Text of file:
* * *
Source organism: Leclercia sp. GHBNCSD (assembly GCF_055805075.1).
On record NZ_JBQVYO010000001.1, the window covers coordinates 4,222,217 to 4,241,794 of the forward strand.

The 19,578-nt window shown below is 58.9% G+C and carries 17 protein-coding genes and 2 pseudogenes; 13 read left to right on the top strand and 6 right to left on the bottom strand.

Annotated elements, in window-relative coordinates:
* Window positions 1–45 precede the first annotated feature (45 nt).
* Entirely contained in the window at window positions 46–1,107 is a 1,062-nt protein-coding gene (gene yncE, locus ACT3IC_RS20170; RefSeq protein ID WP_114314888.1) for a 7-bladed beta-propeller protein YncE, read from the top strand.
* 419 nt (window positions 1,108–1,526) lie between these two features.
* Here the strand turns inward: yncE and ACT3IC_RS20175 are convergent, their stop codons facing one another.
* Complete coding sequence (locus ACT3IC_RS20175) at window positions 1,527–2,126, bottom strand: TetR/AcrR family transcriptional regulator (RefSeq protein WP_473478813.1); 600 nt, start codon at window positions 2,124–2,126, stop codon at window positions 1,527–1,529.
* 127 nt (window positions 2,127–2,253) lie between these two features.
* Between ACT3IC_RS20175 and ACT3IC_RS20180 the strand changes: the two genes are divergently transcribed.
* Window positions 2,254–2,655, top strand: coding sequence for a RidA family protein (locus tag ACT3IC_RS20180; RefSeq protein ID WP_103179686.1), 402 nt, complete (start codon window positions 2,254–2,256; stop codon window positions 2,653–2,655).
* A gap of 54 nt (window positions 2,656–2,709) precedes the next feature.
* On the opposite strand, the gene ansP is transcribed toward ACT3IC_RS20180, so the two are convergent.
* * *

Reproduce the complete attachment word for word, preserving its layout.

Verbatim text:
Source organism: Leclercia sp. GHBNCSD (assembly GCF_055805075.1).
On record NZ_JBQVYO010000001.1, the window covers coordinates 4,222,217 to 4,241,794 of the forward strand.

The 19,578-nt window shown below is 58.9% G+C and carries 17 protein-coding genes and 2 pseudogenes; 13 read left to right on the top strand and 6 right to left on the bottom strand.

Annotated elements, in window-relative coordinates:
* Window positions 1–45 precede the first annotated feature (45 nt).
* Entirely contained in the window at window positions 46–1,107 is a 1,062-nt protein-coding gene (gene yncE, locus ACT3IC_RS20170; RefSeq protein ID WP_114314888.1) for a 7-bladed beta-propeller protein YncE, read from the top strand.
* 419 nt (window positions 1,108–1,526) lie between these two features.
* Here the strand turns inward: yncE and ACT3IC_RS20175 are convergent, their stop codons facing one another.
* Complete coding sequence (locus ACT3IC_RS20175) at window positions 1,527–2,126, bottom strand: TetR/AcrR family transcriptional regulator (RefSeq protein WP_473478813.1); 600 nt, start codon at window positions 2,124–2,126, stop codon at window positions 1,527–1,529.
* 127 nt (window positions 2,127–2,253) lie between these two features.
* Between ACT3IC_RS20175 and ACT3IC_RS20180 the strand changes: the two genes are divergently transcribed.
* Window positions 2,254–2,655, top strand: coding sequence for a RidA family protein (locus tag ACT3IC_RS20180; RefSeq protein ID WP_103179686.1), 402 nt, complete (start codon window positions 2,254–2,256; stop codon window positions 2,653–2,655).
* A gap of 54 nt (window positions 2,656–2,709) precedes the next feature.
* On the opposite strand, the gene ansP is transcribed toward ACT3IC_RS20180, so the two are convergent.